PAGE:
Python Language Parallel computation

Remarks

Due to the GIL (Global interpreter lock) only one instance of the python interpreter executes in a single process. So in general, using multi-threading only improves IO bound computations, not CPU-bound ones. The multiprocessing module is recommended if you wish to parallelise CPU-bound tasks.

GIL applies to CPython, the most popular implementation of Python, as well as PyPy. Other implementations such as Jython and IronPython have no GIL.

Using the multiprocessing module to parallelise tasks

import multiprocessing

def fib(n):
    """computing the Fibonacci in an inefficient way
    was chosen to slow down the CPU."""
    if n <= 2:
        return 1
    else:
        return fib(n-1)+fib(n-2) 
p = multiprocessing.Pool() 
print(p.map(fib,[38,37,36,35,34,33]))

# Out: [39088169, 24157817, 14930352, 9227465, 5702887, 3524578]

As the execution of each call to fib happens in parallel, the time of execution of the full example is 1.8× faster than if done in a sequential way on a dual processor.

Python 2.2+

Using Parent and Children scripts to execute code in parallel

child.py

import time

def main():
    print "starting work"
    time.sleep(1)
    print "work work work work work"
    time.sleep(1)
    print "done working"

if __name__ == '__main__':
    main()

parent.py

import os

def main():
    for i in range(5):
        os.system("python child.py &")

if __name__ == '__main__':
    main()

This is useful for parallel, independent HTTP request/response tasks or Database select/inserts. Command line arguments can be given to the child.py script as well. Synchronization between scripts can be achieved by all scripts regularly checking a separate server (like a Redis instance).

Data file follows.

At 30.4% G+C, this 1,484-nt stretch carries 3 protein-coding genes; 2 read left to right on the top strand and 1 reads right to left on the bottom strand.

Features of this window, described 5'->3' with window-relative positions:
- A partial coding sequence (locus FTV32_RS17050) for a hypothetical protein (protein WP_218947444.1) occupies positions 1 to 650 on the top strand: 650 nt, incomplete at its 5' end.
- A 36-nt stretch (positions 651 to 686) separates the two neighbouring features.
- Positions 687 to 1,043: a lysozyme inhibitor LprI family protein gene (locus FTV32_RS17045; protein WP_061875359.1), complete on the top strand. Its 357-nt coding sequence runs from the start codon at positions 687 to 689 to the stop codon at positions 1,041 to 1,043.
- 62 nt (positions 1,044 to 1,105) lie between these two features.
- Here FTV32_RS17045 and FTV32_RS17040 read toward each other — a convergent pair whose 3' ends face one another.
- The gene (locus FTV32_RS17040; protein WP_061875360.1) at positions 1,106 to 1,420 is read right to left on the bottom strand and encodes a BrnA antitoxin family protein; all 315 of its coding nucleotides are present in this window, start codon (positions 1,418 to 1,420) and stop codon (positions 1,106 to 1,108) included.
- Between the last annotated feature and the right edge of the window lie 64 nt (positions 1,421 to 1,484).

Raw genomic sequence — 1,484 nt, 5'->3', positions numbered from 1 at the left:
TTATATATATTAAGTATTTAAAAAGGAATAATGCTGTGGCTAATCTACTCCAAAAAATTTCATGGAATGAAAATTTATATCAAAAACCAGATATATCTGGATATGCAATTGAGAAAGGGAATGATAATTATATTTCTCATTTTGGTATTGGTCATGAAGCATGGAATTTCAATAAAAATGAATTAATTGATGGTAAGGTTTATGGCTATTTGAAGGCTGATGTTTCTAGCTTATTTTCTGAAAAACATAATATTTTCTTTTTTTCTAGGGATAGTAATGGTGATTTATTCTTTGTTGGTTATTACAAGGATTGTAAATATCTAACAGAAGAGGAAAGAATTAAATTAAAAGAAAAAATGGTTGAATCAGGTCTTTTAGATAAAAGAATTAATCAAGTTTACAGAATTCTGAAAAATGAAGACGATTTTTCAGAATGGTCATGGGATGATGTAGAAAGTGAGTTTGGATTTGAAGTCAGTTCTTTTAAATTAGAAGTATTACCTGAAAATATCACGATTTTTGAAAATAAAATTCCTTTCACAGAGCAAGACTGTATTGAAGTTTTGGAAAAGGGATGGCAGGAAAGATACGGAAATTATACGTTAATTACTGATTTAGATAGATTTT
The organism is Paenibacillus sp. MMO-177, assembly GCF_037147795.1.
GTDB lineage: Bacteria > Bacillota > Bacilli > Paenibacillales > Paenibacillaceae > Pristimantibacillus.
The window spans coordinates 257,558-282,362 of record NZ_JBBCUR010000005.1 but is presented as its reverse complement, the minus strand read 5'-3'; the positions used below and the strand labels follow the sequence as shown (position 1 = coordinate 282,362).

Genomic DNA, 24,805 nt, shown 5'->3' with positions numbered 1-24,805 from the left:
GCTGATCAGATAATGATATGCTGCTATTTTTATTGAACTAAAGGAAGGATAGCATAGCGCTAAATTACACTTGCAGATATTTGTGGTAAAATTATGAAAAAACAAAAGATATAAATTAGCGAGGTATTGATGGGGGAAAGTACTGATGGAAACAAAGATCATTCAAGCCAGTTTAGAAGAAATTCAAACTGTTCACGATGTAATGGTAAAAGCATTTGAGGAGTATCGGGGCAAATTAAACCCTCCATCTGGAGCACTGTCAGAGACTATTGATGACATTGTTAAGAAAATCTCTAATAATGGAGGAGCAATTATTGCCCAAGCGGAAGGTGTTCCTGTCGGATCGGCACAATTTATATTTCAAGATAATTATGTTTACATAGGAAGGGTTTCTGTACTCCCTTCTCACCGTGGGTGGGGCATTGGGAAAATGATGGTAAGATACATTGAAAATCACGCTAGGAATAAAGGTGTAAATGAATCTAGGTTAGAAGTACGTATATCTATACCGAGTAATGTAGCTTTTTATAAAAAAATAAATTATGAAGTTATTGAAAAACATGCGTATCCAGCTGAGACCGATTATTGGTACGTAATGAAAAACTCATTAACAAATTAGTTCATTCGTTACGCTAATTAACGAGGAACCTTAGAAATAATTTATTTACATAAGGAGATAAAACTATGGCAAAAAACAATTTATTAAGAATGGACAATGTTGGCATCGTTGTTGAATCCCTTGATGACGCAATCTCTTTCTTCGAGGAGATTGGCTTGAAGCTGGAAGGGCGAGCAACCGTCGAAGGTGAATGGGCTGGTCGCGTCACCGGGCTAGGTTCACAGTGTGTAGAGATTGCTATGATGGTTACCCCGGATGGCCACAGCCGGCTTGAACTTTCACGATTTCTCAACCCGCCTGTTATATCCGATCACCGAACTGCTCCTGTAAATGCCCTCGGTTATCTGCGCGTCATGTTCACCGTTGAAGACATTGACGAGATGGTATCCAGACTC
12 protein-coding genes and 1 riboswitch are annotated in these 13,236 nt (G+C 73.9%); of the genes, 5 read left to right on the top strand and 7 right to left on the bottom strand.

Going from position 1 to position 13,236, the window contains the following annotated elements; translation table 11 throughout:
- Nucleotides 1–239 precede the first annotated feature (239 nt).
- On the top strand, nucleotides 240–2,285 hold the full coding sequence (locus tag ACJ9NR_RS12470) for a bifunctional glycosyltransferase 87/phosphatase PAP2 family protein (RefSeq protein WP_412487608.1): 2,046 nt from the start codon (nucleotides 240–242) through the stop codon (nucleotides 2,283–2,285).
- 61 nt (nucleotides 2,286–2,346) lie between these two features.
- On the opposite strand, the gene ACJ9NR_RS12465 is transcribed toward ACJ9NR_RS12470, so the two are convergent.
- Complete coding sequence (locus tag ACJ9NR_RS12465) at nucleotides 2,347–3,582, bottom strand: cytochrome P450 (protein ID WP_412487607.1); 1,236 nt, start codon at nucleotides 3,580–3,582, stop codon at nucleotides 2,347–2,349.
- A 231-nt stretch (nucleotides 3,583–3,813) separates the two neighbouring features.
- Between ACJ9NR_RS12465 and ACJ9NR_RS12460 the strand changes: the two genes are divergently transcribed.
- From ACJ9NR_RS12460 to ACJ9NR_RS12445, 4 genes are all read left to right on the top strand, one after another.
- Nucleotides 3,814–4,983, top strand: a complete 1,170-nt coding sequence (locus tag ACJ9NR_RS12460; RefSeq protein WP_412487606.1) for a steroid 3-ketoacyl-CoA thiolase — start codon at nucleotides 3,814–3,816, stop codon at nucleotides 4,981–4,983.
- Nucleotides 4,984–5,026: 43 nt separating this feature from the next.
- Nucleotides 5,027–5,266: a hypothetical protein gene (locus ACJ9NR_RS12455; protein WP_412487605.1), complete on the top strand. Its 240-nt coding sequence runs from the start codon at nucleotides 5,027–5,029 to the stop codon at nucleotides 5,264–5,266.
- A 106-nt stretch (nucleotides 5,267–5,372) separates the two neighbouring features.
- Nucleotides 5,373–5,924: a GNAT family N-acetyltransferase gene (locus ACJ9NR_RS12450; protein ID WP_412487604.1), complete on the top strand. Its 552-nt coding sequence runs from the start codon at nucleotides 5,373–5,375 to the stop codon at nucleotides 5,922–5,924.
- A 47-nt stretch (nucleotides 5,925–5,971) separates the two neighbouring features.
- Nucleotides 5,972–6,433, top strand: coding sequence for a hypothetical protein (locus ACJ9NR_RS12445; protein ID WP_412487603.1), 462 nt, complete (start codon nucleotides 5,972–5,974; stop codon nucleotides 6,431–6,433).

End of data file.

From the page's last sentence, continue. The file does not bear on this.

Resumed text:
Using a C-extension to parallelize tasks

The idea here is to move the computationally intensive jobs to C (using special macros), independent of Python, and have the C code release the GIL while it's working.

#include "Python.h"
...
PyObject *pyfunc(PyObject *self, PyObject *args) {
    ...
    Py_BEGIN_ALLOW_THREADS
    // Threaded C code
    ...
    Py_END_ALLOW_THREADS
    ...
}

Using PyPar module to parallelize

PyPar is a library that uses the message passing interface (MPI) to provide parallelism in Python. A simple example in PyPar (as seen at https://github.com/daleroberts/pypar) looks like this:

import pypar as pp

ncpus = pp.size()
rank = pp.rank()
node = pp.get_processor_name()

print 'I am rank %d of %d on node %s' % (rank, ncpus, node)

if rank == 0:
  msh = 'P0'
  pp.send(msg, destination=1)
  msg = pp.receive(source=rank-1)
  print 'Processor 0 received message "%s" from rank %d' % (msg, rank-1)
else:
  source = rank-1
  destination = (rank+1) % ncpus
  msg = pp.receive(source)
  msg = msg + 'P' + str(rank)
  pypar.send(msg, destination)
pp.finalize()